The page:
Building thermal storage technology: Compensating renewable energy fluctuations
Guerrero Delgado, M. Carmen
Sánchez Ramos, José
Álvarez Domínguez, Servando
Tenorio, José Antonio
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Emerging technologies and new intelligent management systems will be needed to rise to the energy challenges posed by buildings today. Thermally activated building systems (TABS) are attracting growing interest on the back of their energy savings potential. The TABS studied in this article, a new prefabricated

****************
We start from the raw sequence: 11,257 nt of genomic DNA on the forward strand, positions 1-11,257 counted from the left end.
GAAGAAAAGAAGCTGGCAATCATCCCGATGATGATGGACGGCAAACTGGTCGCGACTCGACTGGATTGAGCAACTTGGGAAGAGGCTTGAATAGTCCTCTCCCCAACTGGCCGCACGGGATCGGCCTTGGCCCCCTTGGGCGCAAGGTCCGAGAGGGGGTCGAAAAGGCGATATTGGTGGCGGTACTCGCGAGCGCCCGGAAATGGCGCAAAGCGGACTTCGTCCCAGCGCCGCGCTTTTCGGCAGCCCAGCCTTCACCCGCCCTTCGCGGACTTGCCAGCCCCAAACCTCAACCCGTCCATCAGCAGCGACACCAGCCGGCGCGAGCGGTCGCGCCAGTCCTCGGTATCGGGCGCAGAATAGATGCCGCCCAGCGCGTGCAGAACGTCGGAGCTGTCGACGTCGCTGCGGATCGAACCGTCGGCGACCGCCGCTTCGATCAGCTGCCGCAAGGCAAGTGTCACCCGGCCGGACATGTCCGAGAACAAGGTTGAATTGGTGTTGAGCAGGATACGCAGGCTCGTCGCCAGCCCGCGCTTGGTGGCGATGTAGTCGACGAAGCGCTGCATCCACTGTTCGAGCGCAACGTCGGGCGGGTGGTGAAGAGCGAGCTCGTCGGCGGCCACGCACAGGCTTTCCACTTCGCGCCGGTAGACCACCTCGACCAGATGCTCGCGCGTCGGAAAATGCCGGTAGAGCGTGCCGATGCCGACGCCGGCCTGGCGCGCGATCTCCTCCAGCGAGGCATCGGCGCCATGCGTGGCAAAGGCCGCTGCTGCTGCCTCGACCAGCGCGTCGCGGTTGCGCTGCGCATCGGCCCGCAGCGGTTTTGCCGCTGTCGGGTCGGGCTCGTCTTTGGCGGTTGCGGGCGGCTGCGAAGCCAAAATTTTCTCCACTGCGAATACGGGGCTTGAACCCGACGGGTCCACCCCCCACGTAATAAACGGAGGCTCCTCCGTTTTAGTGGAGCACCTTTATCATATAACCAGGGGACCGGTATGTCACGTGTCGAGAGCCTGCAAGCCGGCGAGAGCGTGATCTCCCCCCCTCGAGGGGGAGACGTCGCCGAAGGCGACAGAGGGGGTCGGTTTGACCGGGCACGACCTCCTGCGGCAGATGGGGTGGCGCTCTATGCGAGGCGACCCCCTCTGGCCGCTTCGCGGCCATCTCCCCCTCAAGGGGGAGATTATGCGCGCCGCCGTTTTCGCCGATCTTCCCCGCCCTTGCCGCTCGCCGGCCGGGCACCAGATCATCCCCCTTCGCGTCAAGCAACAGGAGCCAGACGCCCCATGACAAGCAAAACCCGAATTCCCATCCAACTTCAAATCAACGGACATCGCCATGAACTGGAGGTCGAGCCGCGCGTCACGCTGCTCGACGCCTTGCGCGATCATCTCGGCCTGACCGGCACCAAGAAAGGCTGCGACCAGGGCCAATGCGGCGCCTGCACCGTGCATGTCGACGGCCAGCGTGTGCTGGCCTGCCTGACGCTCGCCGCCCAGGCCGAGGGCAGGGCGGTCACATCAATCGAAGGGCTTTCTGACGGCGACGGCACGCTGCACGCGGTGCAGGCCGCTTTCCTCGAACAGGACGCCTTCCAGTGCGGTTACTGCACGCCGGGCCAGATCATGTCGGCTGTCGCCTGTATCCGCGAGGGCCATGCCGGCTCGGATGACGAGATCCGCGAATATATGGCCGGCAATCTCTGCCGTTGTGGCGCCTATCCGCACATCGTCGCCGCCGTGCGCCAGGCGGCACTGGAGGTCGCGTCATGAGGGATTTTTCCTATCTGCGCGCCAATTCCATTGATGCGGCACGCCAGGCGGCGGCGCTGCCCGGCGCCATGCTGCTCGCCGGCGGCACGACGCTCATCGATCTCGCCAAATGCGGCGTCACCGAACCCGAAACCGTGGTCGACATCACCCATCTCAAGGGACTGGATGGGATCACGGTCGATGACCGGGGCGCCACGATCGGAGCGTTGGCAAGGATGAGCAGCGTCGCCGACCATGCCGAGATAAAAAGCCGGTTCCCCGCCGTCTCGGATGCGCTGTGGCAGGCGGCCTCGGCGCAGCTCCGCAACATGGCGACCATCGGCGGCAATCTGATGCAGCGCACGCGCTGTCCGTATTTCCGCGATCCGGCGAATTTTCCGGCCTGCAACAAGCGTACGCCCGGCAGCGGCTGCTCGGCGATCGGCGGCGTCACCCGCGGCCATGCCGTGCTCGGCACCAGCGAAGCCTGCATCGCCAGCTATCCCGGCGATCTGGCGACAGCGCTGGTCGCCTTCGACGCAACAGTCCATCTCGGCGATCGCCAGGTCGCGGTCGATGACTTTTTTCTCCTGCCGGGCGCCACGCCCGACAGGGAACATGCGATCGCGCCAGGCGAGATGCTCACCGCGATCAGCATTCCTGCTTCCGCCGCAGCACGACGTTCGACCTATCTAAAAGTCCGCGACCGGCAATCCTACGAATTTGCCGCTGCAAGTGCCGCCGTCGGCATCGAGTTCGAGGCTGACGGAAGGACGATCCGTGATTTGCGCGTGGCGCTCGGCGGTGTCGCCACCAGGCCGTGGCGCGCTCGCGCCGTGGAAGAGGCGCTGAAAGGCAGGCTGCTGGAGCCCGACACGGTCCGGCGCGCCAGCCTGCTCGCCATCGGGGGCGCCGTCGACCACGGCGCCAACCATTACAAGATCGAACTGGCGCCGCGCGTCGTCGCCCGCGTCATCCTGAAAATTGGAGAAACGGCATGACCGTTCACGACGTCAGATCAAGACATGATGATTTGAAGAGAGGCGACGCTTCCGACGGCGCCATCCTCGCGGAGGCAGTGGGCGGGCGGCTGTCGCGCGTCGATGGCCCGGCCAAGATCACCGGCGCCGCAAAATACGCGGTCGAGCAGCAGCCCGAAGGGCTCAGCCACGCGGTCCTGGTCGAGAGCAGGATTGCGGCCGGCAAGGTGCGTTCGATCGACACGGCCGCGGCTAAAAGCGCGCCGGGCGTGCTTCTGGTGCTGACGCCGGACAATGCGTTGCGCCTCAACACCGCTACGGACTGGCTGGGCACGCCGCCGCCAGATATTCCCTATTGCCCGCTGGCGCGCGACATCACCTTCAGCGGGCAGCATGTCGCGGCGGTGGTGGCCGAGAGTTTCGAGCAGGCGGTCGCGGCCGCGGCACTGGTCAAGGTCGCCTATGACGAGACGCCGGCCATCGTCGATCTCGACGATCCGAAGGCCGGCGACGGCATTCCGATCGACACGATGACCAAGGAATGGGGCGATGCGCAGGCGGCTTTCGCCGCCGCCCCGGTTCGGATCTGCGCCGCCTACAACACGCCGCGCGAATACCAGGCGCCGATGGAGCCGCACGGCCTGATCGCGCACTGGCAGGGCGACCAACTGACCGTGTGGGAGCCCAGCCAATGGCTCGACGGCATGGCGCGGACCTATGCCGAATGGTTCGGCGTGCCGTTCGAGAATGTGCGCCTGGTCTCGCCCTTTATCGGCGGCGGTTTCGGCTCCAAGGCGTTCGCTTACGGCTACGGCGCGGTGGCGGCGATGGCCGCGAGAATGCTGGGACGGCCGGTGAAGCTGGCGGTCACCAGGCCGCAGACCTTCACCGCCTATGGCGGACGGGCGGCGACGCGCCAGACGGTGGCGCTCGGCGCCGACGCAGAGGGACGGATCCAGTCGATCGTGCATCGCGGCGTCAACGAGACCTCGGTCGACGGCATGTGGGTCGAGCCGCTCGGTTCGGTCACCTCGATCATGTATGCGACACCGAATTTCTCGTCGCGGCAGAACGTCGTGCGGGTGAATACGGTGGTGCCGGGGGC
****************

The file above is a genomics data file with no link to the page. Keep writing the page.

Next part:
panel designed for installation in residential building façades, was characterised by the high thermal inertia afforded by the phase change materials in its composition. The design and assessment of the potential savings derived from TABS require specific characterisation methodologies to estimate the amount of useful energy available to control the indoor environment. A two-stage approach was adopted for the TABS studied here with ``ideal'' operating control (the building is assumed to be at a constant desired temperature). The first stage involved a simplified method for characterising system behaviour based on performance maps developed from CFD simulations. Such maps can be used to quickly assess changes in system energy performance following on variations in design and operating parameters. In the second, the TABS was integrated into a building with a simplified model to assess monthly energy demand to evaluate the system potential for energy savings in representative types of Spanish single-family housing in different climate zones. The first-stage findings showed that given the system significant inertia, it discharged for several days, even when charging occurred only on the first, ensuring a wide operating range adaptable to renewable resource limitations. The analysis of potential, in turn, revealed that savings of over 40% in heating demand are possible even under the least favourable circumstances.